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April 13, 2011 | by  | in Online Only |
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7th Inning Stretch – The NZ Breakers Bandwagon

I’ve used this past week to jump firmly aboard the NZ Breakers bandwagon.

All season they’ve been the best in the competition. Now, in the post-season, they’re one home win away from a grand final. I’m writing this before their last best-of-three semi-final against Perth in Auckland. Even if they are eliminated, and even if this bandwagon comes off really disappointing, the bigger issue is still there.

I’m talking, of course, about the performance of New Zealander teams in their respective Trans-Tasman (ish) leagues; the NRL, NBL, and A-League.

For nearly two decades New Zealand fans have watched their professional teams in an Australian league, and for nearly two decades they have gone relatively unrewarded. The Warriors came closest, the Breakers and Phoenix have given themselves a small chance, but at the end of the day – no trophies.

The Warriors have been a mid-table side in the NRL. With the exception of their 2002 season (when they finished top of the table and were beaten in the final), they have gone about their work relatively unnoticed. Recently, they have been going through a rebuilding phase, during which they have been desperately underwhelming. While the under-20 Junior Warriors won last years’ grand final, the rugby league trophy drought (at least at a senior level) looks set to continue for a few seasons yet.

Football is even more depressing. The Kingz and Knights were a very well documented embarrassment, and before the Phoenix came along, New Zealand football fans were used to failure. In 2010, the Phoenix came within a win of the final, but still look four or five seasons (and a win away from home) away from genuinely challenging for the trophy.

And in the Breakers’ eight year existence they are yet to win the title, but this year are hot favourites, would have home advantage in the final, after winning the minor premiership by a country mile. They’ve beaten anyone they’ve come up against this year, losing only a few games all season and looking genuinely competent right from game one.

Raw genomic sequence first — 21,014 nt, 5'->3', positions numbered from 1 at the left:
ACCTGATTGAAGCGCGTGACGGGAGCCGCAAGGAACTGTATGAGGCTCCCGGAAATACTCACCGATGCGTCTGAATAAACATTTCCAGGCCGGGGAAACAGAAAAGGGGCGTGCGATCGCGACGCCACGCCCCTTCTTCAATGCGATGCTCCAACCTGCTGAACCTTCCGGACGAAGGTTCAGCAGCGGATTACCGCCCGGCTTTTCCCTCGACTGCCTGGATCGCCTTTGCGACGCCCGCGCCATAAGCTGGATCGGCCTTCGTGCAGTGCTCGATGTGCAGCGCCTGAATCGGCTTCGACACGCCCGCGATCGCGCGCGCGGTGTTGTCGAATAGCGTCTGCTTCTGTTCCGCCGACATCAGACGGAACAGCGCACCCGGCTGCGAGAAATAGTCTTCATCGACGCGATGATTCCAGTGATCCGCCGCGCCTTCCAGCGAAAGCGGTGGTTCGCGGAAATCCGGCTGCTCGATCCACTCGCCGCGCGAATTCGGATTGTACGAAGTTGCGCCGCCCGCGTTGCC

It is the expectation of New Zealand sports fans that the Breakers will finally break our duck in Australia.
But why has it taken so long? Sure, some of the Australian clubs are better established, but does that really take fifteen years to rectify? The travel’s not ideal, either, but in a professional environment must be dealt with. Not to mention that other teams from Perth or north Queensland have the same problem. In truth it’s almost inexplicable that New Zealand sides have not been able to break away and win in an Australian environment.

The Breakers are the first side to seem unaffected by this. They’ve looked professional, and they’ve looked relatively untroubled away from home. They’ve even won a few across the ditch. In many ways they’re probably better organised and better equipped off the court to win the league.

However, all seasons come with their speed bumps. I can only hope – from a Breakers’ perspective – that their minor late-season slump was their speed bump, and there’s no ‘C-word’ reminiscent of South African cricket sides, New Zealanders at Rugby World Cups, or English football in store for us.

Given the rivalry between New Zealand and Australia, I understand that everybody here is willing the Breakers to win the competition. Everybody is now aboard the Breakers bandwagon. Whatever happens over the next fortnight, this season for the Breakers has been one of the most important in New Zealand professional sport. It may be underplayed in the media but a win in the Australian NBL would be not just a huge breakthrough for the Breakers, but also for New Zealand sport.

So all the best to them. New Zealand will be watching.

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  1. Alex says:

    jOE. Great colum. Be salient editor. Editor in the making.

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